• Merging of cultures is tough — I recalled seeing people showing up for meetings still wearing the ID badges of their old firm — they wanted everyone to remember that they were from the acquired firm. I’ve seen command and control companies try to rein in people in from consensus-driven businesses. I’ve seen hip/cool firms try to work with starchy, suit-and-tie entities. And, I’ve seen constructive confrontation cultures being forced to blend in with touchy feely cultures. Aron Ain, the combined firm’s CEO, will have to work on this. No CEO I’ve met in deals like this has inherited cultures that are identical.
  • Geography matters — When the dust settles, some employees may be asked to move. This can trigger attrition as people have families, friends and other ties to where they currently live. Plus, some folks really like where they’re at and may not feel the same joy about the proposed location. In a merger deal, sales territories get re-jiggered, executive teams get moved together in one of the headquarter locations (for now, Ultimate and Kronos will retain their HQ offices) and back office functions (e.g., HR, Finance, support) may get consolidated into a single, shared services location. Geographic decisions almost always trigger some attrition. Getting ahead of this is top morale and HR matter for the combined firm to handle.
  • Synergies — To make a deal’s economics work, the combined firm needs to cross-sell solutions (e.g., sell Kronos workforce management applications and time clocks to Ultimate customers) to drive up revenues. The combined firm can better co-ordinate R&D efforts allowing two firms to take advantage of one investment (i.e., Do both firms need to pour millions into developing their own new machine learning based analytics?). The combined firm should also get economies of scale in how it completes common functions like Finance and HR. The faster the combined firm can identify and realize deal synergy opportunities, the healthier the balance sheet and the happier the shareholders will be.
  • Processes and business practices have to be standardized — Integration teams must design the new ways that work will get done. New policies and procedures will be required and need to be signed off. Customers, suppliers, employees and others will be impacted and they must get trained on or be communicated with re: these changes. This work can be substantial to be effective.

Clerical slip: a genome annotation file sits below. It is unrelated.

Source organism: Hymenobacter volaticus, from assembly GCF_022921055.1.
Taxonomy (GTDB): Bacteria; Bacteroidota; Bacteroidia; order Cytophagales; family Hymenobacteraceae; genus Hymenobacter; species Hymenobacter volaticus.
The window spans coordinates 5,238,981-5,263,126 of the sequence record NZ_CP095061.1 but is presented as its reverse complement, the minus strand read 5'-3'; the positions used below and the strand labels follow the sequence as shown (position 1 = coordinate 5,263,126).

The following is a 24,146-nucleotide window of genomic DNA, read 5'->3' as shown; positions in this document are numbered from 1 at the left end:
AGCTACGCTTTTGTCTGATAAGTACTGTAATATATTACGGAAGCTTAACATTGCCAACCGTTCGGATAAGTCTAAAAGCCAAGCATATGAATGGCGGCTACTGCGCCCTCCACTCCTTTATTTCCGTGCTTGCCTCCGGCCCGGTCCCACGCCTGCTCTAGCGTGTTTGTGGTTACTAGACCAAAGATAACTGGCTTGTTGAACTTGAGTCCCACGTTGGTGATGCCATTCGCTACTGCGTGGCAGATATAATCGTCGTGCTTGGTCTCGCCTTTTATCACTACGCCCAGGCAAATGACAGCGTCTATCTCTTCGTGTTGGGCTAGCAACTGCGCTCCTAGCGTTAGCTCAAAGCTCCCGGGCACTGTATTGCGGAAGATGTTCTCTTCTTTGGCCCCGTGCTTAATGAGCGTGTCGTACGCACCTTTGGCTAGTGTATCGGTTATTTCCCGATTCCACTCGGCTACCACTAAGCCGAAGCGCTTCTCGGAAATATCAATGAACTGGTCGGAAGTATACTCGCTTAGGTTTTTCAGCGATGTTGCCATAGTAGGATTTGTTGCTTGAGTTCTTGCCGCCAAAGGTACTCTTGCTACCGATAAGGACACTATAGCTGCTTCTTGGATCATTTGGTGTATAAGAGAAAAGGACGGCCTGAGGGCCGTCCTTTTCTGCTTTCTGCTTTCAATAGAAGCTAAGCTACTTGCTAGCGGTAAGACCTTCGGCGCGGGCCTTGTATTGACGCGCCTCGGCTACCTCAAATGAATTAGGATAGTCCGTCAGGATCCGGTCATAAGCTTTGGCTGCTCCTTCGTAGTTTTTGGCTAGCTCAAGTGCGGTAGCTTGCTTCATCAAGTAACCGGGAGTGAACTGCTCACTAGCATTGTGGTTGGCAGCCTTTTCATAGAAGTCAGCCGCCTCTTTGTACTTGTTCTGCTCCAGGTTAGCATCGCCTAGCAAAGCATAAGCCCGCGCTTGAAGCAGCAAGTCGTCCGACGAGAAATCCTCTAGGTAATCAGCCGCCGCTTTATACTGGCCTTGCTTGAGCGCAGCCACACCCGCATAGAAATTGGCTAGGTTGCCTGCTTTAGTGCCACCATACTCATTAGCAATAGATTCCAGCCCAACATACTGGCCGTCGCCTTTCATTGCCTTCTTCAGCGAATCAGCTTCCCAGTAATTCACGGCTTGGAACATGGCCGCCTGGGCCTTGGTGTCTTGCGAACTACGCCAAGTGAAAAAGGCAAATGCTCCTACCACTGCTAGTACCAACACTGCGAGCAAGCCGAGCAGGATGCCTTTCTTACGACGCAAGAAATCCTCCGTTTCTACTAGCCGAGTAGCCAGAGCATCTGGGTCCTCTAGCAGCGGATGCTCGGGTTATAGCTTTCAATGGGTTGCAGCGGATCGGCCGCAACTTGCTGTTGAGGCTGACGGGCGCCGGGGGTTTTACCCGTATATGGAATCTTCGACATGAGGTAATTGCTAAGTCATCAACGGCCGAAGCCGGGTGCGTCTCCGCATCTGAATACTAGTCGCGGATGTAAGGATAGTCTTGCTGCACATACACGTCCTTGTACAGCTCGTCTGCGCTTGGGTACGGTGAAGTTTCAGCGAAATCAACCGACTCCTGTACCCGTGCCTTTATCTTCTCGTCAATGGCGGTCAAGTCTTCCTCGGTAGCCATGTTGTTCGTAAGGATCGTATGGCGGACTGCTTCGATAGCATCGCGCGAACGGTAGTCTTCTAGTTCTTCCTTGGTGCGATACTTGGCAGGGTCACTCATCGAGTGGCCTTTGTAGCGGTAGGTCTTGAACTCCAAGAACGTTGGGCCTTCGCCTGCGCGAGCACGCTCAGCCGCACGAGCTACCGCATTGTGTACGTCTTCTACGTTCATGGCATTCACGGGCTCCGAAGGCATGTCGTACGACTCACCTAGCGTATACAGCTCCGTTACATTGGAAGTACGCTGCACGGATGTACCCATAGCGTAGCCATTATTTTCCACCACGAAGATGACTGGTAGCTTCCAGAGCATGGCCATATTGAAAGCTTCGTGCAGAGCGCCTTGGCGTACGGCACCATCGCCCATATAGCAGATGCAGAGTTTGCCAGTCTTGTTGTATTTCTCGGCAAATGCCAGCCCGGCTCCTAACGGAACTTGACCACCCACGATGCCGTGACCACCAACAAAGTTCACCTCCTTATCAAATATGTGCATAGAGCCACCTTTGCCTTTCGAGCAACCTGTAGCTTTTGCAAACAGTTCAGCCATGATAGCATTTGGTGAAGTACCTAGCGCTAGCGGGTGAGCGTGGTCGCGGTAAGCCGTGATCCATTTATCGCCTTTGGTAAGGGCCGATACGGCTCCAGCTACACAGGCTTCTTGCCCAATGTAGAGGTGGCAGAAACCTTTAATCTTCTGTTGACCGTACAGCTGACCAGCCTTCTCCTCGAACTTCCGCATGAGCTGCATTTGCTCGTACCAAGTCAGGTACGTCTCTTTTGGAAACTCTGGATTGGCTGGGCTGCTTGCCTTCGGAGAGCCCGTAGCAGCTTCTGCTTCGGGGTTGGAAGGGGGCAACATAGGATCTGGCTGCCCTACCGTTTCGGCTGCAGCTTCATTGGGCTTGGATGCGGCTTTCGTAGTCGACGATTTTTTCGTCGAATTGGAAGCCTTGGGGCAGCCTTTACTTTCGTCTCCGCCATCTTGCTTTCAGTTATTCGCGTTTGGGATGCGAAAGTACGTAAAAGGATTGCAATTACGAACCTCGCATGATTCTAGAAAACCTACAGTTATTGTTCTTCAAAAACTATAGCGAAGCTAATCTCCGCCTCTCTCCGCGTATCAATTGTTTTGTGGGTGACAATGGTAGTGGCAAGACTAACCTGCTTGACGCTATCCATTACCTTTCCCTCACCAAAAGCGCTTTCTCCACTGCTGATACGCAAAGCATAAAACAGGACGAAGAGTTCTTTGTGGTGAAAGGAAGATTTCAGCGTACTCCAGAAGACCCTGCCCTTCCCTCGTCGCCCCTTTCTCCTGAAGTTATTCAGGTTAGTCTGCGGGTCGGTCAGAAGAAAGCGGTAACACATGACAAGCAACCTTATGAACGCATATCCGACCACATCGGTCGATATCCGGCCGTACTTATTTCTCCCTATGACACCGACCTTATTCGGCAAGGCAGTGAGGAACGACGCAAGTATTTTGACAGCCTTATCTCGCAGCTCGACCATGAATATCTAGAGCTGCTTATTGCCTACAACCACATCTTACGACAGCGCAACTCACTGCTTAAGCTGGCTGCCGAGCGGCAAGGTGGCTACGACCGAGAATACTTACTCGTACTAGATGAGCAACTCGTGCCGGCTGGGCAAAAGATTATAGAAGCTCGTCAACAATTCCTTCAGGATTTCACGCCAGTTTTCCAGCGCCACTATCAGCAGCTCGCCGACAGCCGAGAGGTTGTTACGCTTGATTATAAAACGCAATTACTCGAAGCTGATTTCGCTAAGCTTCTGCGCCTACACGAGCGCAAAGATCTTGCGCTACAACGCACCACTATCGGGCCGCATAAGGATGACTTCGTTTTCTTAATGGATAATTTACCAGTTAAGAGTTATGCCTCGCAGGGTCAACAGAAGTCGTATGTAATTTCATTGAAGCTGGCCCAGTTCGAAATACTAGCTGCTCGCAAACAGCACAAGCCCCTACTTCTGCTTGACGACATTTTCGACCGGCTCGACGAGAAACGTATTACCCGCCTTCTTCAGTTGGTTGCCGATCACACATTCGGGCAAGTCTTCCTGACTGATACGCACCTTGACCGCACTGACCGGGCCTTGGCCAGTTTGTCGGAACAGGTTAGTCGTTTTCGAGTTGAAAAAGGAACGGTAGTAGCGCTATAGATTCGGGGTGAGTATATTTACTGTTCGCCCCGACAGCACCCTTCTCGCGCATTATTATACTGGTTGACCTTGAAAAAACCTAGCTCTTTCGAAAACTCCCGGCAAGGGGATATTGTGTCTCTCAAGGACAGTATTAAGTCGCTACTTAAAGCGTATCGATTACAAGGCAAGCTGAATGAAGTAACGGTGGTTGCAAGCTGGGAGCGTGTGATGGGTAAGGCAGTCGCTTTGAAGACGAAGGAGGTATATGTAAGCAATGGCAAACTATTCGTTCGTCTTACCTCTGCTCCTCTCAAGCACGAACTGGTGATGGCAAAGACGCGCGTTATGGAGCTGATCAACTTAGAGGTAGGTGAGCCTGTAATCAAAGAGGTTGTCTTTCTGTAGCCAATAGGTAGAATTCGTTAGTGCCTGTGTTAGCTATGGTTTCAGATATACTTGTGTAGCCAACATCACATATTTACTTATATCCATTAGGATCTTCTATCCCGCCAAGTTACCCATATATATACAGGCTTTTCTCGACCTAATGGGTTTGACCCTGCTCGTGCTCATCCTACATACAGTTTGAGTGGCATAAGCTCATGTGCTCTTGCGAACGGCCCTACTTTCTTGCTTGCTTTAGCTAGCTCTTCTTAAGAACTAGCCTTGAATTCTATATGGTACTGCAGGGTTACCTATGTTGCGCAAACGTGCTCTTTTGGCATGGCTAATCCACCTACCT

• Two equals need one new brand — For now, it seems that the two firms are still retaining their original names/brands; however, that will likely change (but maybe not much since both firms have a combined 7 decades of brand equity) Should the new firm get a new identity, it will also need to address what the firm’s brand will stand for now. The merger was announced under the internal tagline: People Inspired. That’s a start but real branding takes time, repetition and clarity to stick.
  • Manage retention & engagement — Loss of key people, post-merger, is a very real concern area. Headhunters and competitors will target some of the best and brightest in both firms. As I wrote after Ultimate was taken private:

Longer-term, the new owners will be challenged to come up with another incentive program that keeps the best and brightest at Ultimate. The difficulty for them is that there will be no liquidity for any ‘shares’ or ‘tracking shares’ that they could offer employees as Ultimate will be privately held. I’ve seen this unfold in other firms that have been taken private and, contrary to the assurances and pie-in-the-sky projections from the private equity owners, I know of no one that’s ever benefited from these plans.

This week, combined firm CEO Ain is doing town halls at both company headquarters. That’s where he should be.

Bottom line

I can see why the deal is happening and it augers a new era/wave of consolidation and maturity in cloud HR solutions. I understand the financial underpinnings and synergies for the deal, too. I also think Aron Ain was a good choice for the combined firm CEO spot. Now, execution must be the focus of management.

We should expect competitors will try to turn this into a negative for prospects. Material changes of control often create FUD back stories for competing sales teams to whisper to their prospects. Some competitors will even try to hire great talent from the combined firm, too.

Customers of both firms will likely see only modest changes in the near term and should expect their software investment to be secure for some time to come. Global customers should hopefully see the product footprint expand internationally over time and provide more of a single firm solution for them.